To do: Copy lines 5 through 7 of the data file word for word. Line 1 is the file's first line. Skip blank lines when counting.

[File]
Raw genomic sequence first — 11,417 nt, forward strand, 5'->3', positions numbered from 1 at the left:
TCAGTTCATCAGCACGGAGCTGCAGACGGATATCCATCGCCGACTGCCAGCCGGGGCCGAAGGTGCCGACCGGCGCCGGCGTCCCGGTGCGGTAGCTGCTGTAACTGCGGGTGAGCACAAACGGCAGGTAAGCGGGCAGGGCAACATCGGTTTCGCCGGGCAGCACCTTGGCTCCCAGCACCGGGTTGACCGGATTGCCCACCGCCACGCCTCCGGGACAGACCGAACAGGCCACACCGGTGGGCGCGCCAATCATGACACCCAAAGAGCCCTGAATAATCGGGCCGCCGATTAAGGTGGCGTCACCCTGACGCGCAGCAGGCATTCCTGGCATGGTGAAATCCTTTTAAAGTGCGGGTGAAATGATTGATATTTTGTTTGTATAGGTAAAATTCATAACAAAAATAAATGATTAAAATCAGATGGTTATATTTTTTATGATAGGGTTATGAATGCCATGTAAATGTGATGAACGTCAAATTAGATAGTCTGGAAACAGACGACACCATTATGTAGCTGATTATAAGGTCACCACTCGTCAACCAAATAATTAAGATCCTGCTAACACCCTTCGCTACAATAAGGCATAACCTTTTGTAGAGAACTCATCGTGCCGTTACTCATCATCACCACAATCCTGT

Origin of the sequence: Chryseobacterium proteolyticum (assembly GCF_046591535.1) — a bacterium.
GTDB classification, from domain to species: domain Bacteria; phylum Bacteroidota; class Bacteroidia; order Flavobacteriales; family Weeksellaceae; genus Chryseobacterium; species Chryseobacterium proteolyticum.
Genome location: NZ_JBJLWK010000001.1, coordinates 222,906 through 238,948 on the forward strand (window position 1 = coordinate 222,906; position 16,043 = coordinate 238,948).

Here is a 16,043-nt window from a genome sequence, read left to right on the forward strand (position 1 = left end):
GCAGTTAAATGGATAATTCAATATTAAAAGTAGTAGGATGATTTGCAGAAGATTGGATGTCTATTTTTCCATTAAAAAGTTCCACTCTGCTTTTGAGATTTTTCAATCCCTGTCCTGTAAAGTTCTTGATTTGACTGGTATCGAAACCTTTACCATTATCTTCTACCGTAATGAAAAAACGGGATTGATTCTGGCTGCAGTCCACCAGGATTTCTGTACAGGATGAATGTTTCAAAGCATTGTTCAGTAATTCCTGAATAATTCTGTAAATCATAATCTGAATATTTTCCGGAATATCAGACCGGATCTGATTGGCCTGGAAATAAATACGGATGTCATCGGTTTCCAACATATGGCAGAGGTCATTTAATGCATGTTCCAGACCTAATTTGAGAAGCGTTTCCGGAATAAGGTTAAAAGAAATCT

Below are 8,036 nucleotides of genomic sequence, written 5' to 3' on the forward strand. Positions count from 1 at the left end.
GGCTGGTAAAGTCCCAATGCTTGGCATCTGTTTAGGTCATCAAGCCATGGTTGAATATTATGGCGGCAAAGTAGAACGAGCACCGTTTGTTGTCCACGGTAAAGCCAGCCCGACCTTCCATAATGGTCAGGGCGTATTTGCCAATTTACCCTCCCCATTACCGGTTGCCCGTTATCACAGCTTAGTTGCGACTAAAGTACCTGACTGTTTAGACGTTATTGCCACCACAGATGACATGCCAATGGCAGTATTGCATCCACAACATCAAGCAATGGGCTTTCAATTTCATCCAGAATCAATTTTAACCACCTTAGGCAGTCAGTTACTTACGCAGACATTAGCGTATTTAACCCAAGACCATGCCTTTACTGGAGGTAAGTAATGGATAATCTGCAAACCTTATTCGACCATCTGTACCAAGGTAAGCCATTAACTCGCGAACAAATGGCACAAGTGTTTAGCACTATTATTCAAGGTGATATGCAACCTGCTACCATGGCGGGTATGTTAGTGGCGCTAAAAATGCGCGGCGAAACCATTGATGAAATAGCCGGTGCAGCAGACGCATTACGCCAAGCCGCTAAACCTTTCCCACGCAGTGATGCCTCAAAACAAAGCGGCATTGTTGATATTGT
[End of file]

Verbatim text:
Genome location: NZ_JBJLWK010000001.1, coordinates 222,906 through 238,948 on the forward strand (window position 1 = coordinate 222,906; position 16,043 = coordinate 238,948).

Here is a 16,043-nt window from a genome sequence, read left to right on the forward strand (position 1 = left end):
GCAGTTAAATGGATAATTCAATATTAAAAGTAGTAGGATGATTTGCAGAAGATTGGATGTCTATTTTTCCATTAAAAAGTTCCACTCTGCTTTTGAGATTTTTCAATCCCTGTCCTGTAAAGTTCTTGATTTGACTGGTATCGAAACCTTTACCATTATCTTCTACCGTAATGAAAAAACGGGATTGATTCTGGCTGCAGTCCACCAGGATTTCTGTACAGGATGAATGTTTCAAAGCATTGTTCAGTAATTCCTGAATAATTCTGTAAATCATAATCTGAATATTTTCCGGAATATCAGACCGGATCTGATTGGCCTGGAAATAAATACGGATGTCATCGGTTTCCAACATATGGCAGAGGTCATTTAATGCATGTTCCAGACCTAATTTGAGAAGCGTTTCCGGAATAAGGTTAAAAGAAATCT